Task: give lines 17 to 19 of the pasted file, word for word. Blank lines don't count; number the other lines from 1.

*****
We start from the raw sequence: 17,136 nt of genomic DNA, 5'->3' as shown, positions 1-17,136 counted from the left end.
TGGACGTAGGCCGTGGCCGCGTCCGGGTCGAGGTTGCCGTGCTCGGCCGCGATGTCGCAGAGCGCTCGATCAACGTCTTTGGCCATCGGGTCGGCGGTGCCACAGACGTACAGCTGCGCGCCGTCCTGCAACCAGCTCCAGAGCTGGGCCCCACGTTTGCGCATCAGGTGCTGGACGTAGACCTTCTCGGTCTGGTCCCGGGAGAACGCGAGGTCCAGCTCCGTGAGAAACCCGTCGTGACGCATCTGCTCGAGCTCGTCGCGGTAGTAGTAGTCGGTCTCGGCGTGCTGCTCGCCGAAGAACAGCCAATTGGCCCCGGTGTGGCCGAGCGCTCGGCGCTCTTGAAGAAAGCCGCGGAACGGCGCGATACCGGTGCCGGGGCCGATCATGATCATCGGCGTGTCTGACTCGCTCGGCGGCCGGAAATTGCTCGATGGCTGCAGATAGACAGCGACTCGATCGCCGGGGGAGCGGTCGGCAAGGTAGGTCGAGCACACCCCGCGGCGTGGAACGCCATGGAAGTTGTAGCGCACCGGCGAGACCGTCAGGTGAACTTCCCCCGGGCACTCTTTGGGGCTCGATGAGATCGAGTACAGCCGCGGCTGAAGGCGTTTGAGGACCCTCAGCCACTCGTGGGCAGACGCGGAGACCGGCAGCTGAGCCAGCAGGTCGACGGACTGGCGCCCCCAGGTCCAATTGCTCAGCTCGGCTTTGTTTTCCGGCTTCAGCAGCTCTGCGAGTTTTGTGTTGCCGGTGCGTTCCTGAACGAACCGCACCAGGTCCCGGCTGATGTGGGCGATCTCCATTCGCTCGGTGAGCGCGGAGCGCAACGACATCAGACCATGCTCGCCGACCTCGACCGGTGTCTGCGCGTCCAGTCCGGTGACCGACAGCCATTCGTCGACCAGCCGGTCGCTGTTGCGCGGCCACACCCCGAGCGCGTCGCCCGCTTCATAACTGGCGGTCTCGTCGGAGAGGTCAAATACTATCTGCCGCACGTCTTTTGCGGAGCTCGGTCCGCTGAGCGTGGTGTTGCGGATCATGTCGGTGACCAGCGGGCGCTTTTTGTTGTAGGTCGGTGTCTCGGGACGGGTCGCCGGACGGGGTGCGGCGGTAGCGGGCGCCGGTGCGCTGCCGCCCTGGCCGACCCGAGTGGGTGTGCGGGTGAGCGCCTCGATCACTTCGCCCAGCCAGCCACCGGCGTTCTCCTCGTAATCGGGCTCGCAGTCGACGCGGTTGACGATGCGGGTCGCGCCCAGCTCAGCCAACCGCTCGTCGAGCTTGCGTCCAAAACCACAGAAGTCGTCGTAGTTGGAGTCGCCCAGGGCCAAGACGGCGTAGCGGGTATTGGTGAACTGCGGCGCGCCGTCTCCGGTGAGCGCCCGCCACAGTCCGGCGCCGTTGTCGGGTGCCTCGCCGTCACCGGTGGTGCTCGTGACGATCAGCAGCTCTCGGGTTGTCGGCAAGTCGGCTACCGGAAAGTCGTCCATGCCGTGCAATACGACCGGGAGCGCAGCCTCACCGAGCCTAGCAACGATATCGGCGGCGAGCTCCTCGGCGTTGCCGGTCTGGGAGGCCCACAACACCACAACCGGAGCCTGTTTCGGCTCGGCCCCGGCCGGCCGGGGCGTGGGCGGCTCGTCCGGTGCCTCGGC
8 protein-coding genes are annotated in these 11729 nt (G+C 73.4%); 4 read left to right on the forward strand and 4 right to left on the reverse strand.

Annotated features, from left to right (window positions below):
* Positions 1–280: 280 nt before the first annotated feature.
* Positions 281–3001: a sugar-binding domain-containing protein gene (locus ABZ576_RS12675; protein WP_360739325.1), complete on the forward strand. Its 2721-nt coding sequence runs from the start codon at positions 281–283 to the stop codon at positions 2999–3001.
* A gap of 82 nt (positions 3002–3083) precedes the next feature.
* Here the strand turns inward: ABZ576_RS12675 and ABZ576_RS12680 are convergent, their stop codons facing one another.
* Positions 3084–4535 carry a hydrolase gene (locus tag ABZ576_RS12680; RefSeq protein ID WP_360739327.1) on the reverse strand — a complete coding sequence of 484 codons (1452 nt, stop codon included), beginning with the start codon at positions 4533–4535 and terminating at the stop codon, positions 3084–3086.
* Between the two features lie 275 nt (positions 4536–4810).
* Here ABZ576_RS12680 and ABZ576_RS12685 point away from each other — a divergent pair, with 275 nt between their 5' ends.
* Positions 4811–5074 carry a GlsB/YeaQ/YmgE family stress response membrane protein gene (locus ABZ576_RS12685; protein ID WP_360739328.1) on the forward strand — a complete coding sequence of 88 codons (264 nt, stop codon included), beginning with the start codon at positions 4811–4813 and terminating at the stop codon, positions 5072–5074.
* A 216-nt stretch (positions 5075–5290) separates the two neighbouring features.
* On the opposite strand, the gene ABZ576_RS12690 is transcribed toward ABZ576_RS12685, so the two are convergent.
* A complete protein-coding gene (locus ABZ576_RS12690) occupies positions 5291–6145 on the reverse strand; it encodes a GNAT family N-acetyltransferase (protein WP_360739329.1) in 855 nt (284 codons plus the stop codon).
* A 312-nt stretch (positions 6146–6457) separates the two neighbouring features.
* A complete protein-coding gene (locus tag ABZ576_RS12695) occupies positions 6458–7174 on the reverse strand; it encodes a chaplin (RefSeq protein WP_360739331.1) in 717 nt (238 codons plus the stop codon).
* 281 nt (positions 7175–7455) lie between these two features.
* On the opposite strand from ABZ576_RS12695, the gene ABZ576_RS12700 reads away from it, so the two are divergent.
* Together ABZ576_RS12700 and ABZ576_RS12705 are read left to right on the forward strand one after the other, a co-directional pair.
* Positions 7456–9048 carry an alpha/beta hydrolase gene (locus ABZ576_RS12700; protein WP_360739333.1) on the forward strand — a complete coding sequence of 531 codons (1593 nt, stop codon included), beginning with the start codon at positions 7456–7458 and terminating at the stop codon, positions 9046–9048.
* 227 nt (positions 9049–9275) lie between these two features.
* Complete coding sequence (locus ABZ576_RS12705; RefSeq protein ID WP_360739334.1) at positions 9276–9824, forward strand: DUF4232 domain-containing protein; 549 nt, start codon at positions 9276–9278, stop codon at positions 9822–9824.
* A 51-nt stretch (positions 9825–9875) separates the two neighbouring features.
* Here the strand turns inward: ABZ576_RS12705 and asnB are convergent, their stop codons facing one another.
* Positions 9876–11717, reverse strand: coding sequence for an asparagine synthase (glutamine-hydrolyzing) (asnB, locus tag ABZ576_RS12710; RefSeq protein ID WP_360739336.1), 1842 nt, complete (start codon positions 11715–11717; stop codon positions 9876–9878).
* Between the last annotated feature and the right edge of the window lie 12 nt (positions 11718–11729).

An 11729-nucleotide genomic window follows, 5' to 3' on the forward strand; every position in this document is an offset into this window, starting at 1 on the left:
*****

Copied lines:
* A complete protein-coding gene (locus tag ABZ576_RS12695) occupies positions 6458–7174 on the reverse strand; it encodes a chaplin (RefSeq protein WP_360739331.1) in 717 nt (238 codons plus the stop codon).
* 281 nt (positions 7175–7455) lie between these two features.
* On the opposite strand from ABZ576_RS12695, the gene ABZ576_RS12700 reads away from it, so the two are divergent.